The first game I fired up on the ST was Out Run which I'd played a few times in arcades. I thought the ST version looked and sounded terrible and nothing like the expectations I had from the "alien eye" animation from the advert, I had a strong feeling of "is that it?" after it loaded. That feeling was fortunately soon swept away after I'd found the disks for Starglider, Double Dragon and Gauntlet II! Funnily enough though whenever I hear the ST Out Run music now it does take me back to those early days.
The same family friend who we bought the Colour Genie from had a colleague at work who also had an ST, and one evening shortly after getting the ST came around with a box full of floppy disks chock full mostly of Medway Boys compilations. One of those disks however had "SOWATT DEMO BY THE CAREBEARS. Not a game, but a demo of what your ST can really do!" written on it. That was my first introduction to what I later learned was the demoscene and I sat for hours reading the puerile scroll-texts whilst marvelling at the music and visuals.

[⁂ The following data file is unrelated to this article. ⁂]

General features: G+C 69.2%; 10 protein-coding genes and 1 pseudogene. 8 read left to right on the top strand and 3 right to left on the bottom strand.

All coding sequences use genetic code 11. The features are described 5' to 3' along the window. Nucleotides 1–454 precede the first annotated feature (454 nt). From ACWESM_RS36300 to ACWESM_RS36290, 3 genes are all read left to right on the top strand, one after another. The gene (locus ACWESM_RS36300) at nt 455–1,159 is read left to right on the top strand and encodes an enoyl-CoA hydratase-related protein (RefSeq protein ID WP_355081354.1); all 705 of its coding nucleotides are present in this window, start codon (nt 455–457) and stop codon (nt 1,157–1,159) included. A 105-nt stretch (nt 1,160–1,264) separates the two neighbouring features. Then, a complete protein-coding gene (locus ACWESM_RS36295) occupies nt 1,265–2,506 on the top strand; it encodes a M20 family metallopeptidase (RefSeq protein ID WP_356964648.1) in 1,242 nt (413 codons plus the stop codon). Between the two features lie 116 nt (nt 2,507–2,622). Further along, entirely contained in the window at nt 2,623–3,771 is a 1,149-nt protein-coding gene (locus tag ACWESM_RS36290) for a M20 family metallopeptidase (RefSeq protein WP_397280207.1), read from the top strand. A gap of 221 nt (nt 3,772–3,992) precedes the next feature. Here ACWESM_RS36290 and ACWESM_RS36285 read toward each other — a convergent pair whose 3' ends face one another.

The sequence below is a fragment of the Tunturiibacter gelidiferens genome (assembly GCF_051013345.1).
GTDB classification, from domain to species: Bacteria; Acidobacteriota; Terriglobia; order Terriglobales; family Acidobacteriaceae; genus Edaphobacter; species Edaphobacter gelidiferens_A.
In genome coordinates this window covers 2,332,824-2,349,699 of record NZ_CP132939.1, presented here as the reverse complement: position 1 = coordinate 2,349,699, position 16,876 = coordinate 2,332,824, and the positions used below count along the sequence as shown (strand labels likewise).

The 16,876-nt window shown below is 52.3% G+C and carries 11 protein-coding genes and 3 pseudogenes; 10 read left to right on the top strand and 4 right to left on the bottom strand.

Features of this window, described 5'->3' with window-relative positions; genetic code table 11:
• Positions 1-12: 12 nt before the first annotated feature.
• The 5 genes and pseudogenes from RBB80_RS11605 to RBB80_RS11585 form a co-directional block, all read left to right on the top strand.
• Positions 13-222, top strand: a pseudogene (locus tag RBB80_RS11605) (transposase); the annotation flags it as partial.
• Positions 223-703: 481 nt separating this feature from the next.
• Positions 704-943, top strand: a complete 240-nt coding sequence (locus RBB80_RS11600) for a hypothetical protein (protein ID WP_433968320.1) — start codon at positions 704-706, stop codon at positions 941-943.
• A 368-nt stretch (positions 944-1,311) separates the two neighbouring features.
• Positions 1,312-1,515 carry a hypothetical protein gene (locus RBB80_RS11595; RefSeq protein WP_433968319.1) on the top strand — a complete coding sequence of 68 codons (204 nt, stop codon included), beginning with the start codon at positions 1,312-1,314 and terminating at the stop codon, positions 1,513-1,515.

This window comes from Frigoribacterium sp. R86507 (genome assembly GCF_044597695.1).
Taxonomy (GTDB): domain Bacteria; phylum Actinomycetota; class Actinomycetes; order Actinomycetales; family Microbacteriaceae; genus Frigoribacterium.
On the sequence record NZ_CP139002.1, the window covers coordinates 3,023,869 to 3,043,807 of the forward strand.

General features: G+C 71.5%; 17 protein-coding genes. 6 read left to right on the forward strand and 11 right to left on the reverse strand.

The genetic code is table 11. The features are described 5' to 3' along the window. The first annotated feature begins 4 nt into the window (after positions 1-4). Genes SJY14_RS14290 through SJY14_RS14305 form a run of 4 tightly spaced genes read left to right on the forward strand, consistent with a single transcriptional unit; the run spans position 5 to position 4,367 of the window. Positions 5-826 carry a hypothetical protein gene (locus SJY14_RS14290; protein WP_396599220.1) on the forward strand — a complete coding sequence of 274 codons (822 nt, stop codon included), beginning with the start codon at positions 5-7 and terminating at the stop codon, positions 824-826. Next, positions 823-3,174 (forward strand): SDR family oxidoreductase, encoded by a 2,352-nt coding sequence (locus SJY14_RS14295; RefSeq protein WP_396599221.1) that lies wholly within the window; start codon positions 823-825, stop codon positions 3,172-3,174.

3) Where did you learn to code?
Two of the Usborne books I had were "Computer Spacegames" and "Computer Battlegames" which had BASIC listings of simple games that could be typed in and played. Because of the dialect of BASIC on the Colour Genie, a lot of the games wouldn't work properly but the listings were well commented so I was still able to get an understanding of what the code was meant to do.
When I got the ST it came with the legendary yet controversial Power Pack with 20 games. It also had some productivity software, one of which being HiSoft's FirST BASIC. The documentation had no example programs to type in, so I turned to my Colour Genie BASIC manual for something to try. There was a digital clock listing that used a tight timing FOR...NEXT... loop to increment the time roughly once every second. I typed it in verbatim into the ST and ran it, and to my dismay the ST started incrementing the numbers far more rapidly than the Colour Genie! I had a proper tantrum and went on about how the ST's rubbish, why isn't it responding correctly to the commands I've just told it, and pulled the Colour Genie out of the cupboard to use instead, when my stepdad told me that it just proves how much more powerful the ST is, because it was counting much quicker!